MAY 15, 2020 8:36 PM PDT

Cardiovascular Disease Mortality is Greater in Rural Areas

WRITTEN BY: Lawrence Renna

A wide variation in cardiovascular disease mortality rates has been noted among counties in the United States. Residents of rural areas have higher mortality rates than residents of urban areas, particularly from potentially preventable causes.

A recent study published in The Journal of the American Medical Association (JAMA), analyzed the trends in cardiovascular disease in rural and urban areas, across different subgroups in the United States.

The study looked at data between the years 1999 to 2017 and found a higher prevalence of age-adjusted cardiovascular mortality occurred in rural areas compared with metropolitan areas, regardless of the subgroup. Although deaths from cardiovascular disease have been declining overall, the rate of decline in rural areas is slower.

The authors of the study took data from the Centers for Disease Control and Prevention Wide-ranging Online Data for Epidemiologic Research (CDC WONDER) database to assess the differences in age-adjusted cardiovascular disease mortality for:

  • large metropolitan areas, with at least 1 million residents
  • medium and small metropolitan areas with 50,000 – 999,999 residents
  • rural areas with less than 50,000 residents

The authors found the age-adjusted cardiovascular disease-related mortality rates per 100,000 people per year were:

 

Age-adjusted cardiovascular disease-related mortality rates per 100,000 people

Year

Large Metro.

Medium/Small Metro.

Rural

1999

347.6

343.7

371.6

2011

219.3

228.4

258.1

2017

208.6

221.8

251.4

 

Annual percent change in the in age-adjusted mortalities

Years

Large Metro.

Medium/Small Metro.

Rural

1999 – 2011

4.1%

3.7%

3.2%

2011 – 2017

0.7%

0.5%

0.3%

 

The study concluded that cardiovascular disease, in conjunction with drug overdose and suicide, may contribute to people's reduced life span in medium and small metropolitan and rural areas. The authors claim that the differences between rural and metropolitan regions may be attributed to "demographic changes, the economic slowdown, the high prevalence of cardiovascular disease risk factors, and poorer access to health care."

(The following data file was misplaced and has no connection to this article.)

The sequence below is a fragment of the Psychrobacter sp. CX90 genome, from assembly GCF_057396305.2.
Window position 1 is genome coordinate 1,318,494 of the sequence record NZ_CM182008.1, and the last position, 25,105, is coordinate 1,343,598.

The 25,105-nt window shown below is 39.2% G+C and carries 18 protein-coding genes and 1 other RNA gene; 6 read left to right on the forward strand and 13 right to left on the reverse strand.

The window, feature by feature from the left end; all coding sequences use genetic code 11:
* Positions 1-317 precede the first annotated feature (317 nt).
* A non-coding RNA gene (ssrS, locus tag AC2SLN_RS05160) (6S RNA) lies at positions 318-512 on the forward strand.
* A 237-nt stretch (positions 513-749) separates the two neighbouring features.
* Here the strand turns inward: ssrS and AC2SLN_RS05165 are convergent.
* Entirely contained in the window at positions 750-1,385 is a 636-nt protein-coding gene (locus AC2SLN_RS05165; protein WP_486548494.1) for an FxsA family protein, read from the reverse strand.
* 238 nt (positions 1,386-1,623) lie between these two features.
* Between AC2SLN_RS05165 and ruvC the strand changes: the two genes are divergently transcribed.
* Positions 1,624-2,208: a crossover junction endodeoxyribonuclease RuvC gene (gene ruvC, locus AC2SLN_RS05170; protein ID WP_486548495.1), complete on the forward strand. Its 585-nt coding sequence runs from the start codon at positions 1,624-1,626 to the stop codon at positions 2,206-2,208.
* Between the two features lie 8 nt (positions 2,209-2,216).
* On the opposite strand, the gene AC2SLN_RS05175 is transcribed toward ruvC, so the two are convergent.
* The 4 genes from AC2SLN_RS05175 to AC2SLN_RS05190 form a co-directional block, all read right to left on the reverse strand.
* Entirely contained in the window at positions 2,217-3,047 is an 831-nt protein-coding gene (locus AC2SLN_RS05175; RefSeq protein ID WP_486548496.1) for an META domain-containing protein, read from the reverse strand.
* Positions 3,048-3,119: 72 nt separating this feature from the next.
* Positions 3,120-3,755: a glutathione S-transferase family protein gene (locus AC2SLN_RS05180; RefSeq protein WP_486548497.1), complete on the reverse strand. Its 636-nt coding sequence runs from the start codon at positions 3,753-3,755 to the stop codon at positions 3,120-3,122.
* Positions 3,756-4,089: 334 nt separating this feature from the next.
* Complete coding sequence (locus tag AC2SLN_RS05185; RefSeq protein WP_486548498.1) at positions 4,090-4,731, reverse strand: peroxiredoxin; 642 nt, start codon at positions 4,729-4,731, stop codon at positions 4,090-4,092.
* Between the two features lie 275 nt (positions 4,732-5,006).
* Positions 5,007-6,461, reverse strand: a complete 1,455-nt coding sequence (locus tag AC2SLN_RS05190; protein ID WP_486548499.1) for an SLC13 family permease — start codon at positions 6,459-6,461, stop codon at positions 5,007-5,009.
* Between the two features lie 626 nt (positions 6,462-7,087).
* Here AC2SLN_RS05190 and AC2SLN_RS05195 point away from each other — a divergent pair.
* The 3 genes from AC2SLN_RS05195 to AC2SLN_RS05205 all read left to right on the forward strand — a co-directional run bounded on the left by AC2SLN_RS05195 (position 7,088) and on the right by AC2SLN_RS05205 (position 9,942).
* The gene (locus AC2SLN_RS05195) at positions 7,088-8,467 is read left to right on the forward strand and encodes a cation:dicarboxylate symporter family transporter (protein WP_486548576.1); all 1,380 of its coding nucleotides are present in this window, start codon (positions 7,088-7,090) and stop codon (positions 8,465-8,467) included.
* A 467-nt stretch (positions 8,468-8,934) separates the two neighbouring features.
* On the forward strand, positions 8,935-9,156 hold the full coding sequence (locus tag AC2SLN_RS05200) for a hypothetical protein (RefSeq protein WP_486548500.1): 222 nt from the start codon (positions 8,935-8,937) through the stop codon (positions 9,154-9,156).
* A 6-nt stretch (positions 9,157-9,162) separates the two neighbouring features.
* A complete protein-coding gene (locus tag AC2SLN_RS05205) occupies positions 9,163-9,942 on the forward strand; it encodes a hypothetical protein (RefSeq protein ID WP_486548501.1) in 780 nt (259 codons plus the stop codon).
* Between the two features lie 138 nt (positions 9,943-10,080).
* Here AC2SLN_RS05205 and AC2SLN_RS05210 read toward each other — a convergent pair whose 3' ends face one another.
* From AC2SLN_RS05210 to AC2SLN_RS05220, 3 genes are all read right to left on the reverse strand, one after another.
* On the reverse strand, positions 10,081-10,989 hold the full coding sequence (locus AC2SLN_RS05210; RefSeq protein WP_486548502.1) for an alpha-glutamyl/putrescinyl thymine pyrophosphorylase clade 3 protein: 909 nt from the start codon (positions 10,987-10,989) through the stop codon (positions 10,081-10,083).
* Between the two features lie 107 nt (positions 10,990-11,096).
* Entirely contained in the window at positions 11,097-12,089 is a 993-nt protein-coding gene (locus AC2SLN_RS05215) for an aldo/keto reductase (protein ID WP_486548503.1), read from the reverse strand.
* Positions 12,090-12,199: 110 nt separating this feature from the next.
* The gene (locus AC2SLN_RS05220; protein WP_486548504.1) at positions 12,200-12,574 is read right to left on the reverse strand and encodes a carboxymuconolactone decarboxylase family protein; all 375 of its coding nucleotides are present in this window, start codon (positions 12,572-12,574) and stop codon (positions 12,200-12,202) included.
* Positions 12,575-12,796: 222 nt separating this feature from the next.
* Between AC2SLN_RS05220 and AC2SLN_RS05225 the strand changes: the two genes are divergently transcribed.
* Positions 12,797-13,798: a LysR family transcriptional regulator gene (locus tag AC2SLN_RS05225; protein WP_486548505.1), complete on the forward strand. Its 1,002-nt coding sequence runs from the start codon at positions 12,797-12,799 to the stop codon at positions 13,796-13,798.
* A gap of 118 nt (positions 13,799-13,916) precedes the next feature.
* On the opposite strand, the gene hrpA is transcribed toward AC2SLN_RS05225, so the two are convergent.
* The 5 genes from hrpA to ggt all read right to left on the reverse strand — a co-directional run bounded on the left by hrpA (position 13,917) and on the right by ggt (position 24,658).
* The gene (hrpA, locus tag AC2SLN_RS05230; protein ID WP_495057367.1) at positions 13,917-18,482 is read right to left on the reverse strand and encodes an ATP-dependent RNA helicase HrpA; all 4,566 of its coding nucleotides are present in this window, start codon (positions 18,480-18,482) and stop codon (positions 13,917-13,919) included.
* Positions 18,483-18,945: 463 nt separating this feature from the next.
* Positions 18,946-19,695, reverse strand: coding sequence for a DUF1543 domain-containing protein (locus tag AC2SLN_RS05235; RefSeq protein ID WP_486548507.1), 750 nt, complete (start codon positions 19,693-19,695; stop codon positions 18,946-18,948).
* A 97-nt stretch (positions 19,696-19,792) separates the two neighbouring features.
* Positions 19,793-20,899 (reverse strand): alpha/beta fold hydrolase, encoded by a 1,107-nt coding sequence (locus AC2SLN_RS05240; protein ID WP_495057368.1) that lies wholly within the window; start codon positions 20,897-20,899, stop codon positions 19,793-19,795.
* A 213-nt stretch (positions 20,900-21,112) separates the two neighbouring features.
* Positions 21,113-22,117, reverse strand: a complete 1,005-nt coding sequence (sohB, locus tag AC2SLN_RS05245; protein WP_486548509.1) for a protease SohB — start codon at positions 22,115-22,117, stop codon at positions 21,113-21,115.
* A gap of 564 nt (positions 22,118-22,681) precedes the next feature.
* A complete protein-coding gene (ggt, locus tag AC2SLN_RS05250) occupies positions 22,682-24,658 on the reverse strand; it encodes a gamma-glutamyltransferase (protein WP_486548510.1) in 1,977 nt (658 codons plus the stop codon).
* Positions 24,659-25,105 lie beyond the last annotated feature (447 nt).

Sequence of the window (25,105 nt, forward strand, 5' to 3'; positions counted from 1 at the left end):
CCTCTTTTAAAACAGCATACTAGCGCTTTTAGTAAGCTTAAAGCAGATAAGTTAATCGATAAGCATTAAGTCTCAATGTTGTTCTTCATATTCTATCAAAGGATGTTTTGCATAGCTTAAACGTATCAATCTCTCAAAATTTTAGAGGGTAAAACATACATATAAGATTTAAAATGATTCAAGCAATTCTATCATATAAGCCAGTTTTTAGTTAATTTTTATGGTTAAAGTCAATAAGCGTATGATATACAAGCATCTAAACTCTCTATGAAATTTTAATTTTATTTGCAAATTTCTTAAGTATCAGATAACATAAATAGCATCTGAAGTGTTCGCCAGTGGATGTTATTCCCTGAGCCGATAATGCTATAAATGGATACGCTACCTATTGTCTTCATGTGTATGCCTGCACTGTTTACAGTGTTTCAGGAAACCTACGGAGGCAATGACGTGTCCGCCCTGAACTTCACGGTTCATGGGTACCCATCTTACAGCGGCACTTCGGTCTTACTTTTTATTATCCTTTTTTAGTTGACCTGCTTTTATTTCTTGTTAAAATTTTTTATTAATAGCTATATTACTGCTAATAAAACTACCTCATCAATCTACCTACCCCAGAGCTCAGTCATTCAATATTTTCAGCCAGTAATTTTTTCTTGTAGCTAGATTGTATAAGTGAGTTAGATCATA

Haider J. Warraich, MD who was an author on the paper, said:

"Risk factors for [cardio vascular disease], such as high [blood pressure], diabetes, obesity, smoking and lack of exercise, are all more common in rural Americans than they are in urban areas. That may surprise some people because when we think of rural America, we think of lots of space and access to potentially better nutrition, but over time we've exported a lot of our bad habits from big cities into smaller towns. This is an indictment of the rural health system and rural hospitals. The rural health system was developed after World War II. Thousands of hospitals were built, and the focus was on acute conditions. But when it comes to the management of chronic conditions like heart disease, high [blood pressure], and diabetes, we just don't have much of a framework to help patients."

Sources: JAMA, Helio.com

About the Author
PhD
Hello! I am a scientist currently living in Southern California, although I am originally from the east coast. I received my B.S. in Chemistry from Northeastern University in 2012, and my Ph.D. in Chemistry from the University of Massachusetts Amherst. I also had a postdoctoral appointment at the University of California, Irvine. I have written 25+ peer-reviewed articles, several patents, and one book chapter. I am a reviewer for scientific manuscripts, and a freelance editor and writer. Outside of science, I enjoy spending time with my family, training Jiu-Jitsu, and baking sourdough bread. I am happy to be writing for LabRoots.
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